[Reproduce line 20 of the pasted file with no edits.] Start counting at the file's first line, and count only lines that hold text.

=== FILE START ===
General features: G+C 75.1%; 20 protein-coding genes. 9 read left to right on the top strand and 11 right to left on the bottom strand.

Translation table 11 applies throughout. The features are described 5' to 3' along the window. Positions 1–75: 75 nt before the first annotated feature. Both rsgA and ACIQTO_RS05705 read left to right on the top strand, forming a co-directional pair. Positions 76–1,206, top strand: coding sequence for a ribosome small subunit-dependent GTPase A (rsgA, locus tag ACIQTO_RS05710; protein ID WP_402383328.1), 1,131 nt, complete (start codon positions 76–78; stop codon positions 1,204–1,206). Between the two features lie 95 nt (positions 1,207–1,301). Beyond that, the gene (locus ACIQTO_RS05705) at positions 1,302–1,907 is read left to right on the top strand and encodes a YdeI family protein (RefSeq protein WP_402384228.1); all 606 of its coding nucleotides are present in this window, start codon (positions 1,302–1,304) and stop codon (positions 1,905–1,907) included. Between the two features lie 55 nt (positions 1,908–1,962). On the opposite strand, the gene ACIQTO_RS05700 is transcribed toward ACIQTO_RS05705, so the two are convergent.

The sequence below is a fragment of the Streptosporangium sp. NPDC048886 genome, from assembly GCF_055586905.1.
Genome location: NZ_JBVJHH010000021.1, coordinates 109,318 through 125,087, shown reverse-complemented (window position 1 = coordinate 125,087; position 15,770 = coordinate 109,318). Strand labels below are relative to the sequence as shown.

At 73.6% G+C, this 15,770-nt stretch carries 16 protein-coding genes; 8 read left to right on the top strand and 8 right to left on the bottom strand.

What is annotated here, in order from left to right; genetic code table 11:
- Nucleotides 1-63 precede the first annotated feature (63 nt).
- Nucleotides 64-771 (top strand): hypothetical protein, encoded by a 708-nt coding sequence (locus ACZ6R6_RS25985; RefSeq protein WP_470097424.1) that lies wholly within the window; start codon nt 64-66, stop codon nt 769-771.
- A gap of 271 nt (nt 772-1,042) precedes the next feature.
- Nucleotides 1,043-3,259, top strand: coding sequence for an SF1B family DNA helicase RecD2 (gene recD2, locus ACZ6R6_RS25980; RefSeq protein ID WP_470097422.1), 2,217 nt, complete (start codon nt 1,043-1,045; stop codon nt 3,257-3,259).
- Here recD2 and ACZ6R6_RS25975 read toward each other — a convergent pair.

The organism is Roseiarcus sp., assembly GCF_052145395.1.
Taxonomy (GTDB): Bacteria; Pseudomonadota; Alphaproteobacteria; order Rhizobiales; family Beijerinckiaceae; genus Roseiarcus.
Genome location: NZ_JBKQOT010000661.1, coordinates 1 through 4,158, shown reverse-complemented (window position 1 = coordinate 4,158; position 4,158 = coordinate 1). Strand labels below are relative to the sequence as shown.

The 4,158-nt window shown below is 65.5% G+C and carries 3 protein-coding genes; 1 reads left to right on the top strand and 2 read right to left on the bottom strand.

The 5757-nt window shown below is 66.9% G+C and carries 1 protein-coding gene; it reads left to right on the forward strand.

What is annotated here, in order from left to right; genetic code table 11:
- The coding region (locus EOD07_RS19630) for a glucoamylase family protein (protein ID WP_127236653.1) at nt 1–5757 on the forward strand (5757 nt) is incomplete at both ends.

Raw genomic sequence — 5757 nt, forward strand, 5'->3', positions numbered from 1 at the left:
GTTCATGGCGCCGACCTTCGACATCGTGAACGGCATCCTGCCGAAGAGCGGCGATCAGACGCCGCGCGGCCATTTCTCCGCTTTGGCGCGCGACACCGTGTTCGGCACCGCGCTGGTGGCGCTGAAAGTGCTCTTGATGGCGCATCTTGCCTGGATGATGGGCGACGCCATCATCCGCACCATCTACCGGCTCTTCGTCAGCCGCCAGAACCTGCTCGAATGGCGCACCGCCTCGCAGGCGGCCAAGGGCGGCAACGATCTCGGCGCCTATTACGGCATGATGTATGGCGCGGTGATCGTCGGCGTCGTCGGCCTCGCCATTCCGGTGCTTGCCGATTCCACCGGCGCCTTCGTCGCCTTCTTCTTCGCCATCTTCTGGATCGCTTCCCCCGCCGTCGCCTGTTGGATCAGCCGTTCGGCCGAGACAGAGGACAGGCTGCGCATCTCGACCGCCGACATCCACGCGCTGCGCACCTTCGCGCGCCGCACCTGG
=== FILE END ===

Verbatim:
GTTCATGGCGCCGACCTTCGACATCGTGAACGGCATCCTGCCGAAGAGCGGCGATCAGACGCCGCGCGGCCATTTCTCCGCTTTGGCGCGCGACACCGTGTTCGGCACCGCGCTGGTGGCGCTGAAAGTGCTCTTGATGGCGCATCTTGCCTGGATGATGGGCGACGCCATCATCCGCACCATCTACCGGCTCTTCGTCAGCCGCCAGAACCTGCTCGAATGGCGCACCGCCTCGCAGGCGGCCAAGGGCGGCAACGATCTCGGCGCCTATTACGGCATGATGTATGGCGCGGTGATCGTCGGCGTCGTCGGCCTCGCCATTCCGGTGCTTGCCGATTCCACCGGCGCCTTCGTCGCCTTCTTCTTCGCCATCTTCTGGATCGCTTCCCCCGCCGTCGCCTGTTGGATCAGCCGTTCGGCCGAGACAGAGGACAGGCTGCGCATCTCGACCGCCGACATCCACGCGCTGCGCACCTTCGCGCGCCGCACCTGG